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JOSEPH v. LOPEZ

United States District Court, D. New Jersey


August 15, 2005.

PIERRE JOHNNY JOSEPH, Plaintiff,
v.
DETECTIVE JAMES LOPEZ, et al., Defendants.

The opinion of the court was delivered by: DICKINSON DEBEVOISE, Senior District Judge

OPINION

Plaintiff Pierre Johnny Joseph, currently detained at the Passaic County Jail in Paterson, New Jersey, seeks to bring this action in forma pauperis. He alleges violations of his constitutional rights pursuant to 42 U.S.C. § 1983. Based on his affidavit of indigence and the absence of three qualifying dismissals within 28 U.S.C. § 1915(g), the Court will grant Plaintiff's application to proceed in forma pauperis pursuant to 28 U.S.C. § 1915(a) and order the Clerk of the Court to file the Complaint.

  At this time, the Court must review the Complaint to determine whether it should be dismissed as frivolous or malicious, for failure to state a claim upon which relief may be granted, or because it seeks monetary relief from a defendant who is immune from such relief.

  BACKGROUND

  The following factual allegations are taken from Plaintiff's Complaint and are accepted as true for purposes of this review.

  On or about June 22, 2002, Plaintiff was arrested while waiting for a ride on the street. According to the police report submitted with the complaint, Plaintiff pointed to another man when an undercover officer attempted to buy drugs from him.*fn1 He was searched incident to the arrest and officers confiscated $198.00 off his person.

  Plaintiff insisted to officers that he had nothing to do with the drug sale, and that it was all a big mistake, but the officers told him to "explain that to the judge and good luck in court." Plaintiff, along with the co-defendant, were charged with various drug crimes. Plaintiff was indicted by a grand jury; however, on April 11, 2003, all charges against him were dismissed on motion of the prosecutor. According to Plaintiff the dismissal was based upon the guilty plea and sentence of the co-defendant who admitted that Plaintiff had not conspired with him. It appears that Plaintiff was incarcerated at some point or the entire time between his arrest and the dismissal of charges.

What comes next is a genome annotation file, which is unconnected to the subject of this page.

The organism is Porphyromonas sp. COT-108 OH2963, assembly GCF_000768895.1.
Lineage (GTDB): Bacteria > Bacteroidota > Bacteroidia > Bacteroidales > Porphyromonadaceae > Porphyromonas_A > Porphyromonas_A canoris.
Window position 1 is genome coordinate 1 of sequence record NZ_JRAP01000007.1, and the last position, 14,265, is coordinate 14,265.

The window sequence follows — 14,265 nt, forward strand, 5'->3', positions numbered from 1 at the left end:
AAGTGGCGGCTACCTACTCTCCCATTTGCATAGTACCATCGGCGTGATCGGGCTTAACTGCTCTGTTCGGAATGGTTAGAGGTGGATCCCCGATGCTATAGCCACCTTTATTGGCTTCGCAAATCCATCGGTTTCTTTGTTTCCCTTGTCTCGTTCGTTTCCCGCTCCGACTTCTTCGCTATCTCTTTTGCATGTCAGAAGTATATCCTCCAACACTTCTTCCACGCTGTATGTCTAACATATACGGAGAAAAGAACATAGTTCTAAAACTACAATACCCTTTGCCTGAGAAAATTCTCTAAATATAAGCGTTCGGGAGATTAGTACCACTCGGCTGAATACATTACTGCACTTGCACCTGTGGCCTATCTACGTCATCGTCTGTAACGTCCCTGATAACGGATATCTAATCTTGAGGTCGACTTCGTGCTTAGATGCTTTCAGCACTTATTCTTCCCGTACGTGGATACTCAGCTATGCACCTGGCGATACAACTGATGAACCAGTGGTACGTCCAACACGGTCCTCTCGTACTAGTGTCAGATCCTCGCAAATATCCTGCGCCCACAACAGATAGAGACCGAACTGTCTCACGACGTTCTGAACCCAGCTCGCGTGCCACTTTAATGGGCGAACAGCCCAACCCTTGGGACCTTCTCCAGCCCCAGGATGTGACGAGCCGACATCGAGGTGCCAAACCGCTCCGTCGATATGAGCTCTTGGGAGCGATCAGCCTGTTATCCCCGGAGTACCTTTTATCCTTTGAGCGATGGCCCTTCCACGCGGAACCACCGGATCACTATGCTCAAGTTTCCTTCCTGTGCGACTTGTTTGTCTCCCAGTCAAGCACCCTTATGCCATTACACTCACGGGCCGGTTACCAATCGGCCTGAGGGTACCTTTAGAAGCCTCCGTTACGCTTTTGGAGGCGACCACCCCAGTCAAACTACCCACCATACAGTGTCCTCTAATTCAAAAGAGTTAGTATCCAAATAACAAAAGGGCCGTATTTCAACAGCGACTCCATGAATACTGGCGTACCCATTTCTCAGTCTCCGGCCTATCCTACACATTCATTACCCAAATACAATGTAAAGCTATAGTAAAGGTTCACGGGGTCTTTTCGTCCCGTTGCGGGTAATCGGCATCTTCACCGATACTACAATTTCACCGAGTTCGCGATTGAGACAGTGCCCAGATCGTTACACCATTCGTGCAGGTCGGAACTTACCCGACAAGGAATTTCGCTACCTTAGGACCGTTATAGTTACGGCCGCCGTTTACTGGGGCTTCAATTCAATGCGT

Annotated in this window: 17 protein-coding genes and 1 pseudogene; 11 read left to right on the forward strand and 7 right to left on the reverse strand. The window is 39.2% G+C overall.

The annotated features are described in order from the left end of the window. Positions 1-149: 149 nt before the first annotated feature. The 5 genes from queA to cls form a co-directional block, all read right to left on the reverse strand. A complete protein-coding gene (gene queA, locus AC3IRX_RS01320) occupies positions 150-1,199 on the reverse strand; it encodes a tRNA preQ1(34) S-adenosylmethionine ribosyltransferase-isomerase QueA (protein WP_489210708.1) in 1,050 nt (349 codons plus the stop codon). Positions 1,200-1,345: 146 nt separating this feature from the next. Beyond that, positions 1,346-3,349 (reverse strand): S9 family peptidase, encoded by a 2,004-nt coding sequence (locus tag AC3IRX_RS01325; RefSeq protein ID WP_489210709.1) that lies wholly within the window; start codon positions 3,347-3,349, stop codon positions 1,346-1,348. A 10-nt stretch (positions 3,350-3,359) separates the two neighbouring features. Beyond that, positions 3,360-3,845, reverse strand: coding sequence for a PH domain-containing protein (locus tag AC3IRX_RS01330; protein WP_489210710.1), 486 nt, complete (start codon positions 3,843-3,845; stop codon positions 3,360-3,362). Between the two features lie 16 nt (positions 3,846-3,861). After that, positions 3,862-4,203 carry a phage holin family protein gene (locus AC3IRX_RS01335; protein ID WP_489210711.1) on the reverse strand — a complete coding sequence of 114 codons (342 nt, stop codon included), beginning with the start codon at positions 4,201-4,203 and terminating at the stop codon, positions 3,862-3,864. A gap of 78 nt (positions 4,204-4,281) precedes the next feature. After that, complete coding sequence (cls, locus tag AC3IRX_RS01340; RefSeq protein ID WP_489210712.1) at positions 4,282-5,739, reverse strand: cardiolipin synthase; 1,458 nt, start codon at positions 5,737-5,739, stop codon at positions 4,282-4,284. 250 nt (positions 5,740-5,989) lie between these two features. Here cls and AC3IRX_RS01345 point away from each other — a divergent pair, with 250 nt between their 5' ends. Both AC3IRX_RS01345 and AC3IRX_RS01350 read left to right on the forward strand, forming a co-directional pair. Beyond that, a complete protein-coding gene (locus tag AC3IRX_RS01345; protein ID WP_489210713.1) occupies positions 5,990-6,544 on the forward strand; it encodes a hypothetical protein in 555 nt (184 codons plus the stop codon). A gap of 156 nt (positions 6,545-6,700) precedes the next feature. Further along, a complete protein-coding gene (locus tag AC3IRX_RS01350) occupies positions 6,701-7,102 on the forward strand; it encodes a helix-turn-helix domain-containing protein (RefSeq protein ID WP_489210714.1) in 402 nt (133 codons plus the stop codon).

Liberally construing the instant complaint, Plaintiff contends that his due process rights were violated, he was falsely arrested, illegally searched, maliciously prosecuted, and falsely imprisoned. He states that due to the false charges and incarceration he suffered irreparable injury and loss of property, and pain and suffering.

  DISCUSSION

  A. Standard of Review

  This Court must dismiss, at the earliest practicable time, certain in forma pauperis and prisoner actions that are frivolous, malicious, fail to state a claim, or seek monetary relief from a defendant who is immune from such relief. See 28 U.S.C. § 1915(e)(2) (in forma pauperis actions); 28 U.S.C. § 1915A (actions in which prisoner seeks redress from a governmental defendant); 42 U.S.C. § 1997e (prisoner actions brought with respect to prison conditions).

  In determining the sufficiency of a pro se complaint, the Court must be mindful to construe it liberally in favor of the plaintiff. Haines v. Kerner, 404 U.S. 519, 520-21 (1972); United States v. Day, 969 F.2d 39, 42 (3d Cir. 1992). The Court must "accept as true all of the allegations in the complaint and all reasonable inferences that can be drawn therefrom, and view them in the light most favorable to the plaintiff." Morse v. Lower Merion School Dist., 132 F.3d 902, 906 (3d Cir. 1997). The Court need not, however, credit a pro se plaintiff's "bald assertions" or "legal conclusions." Id.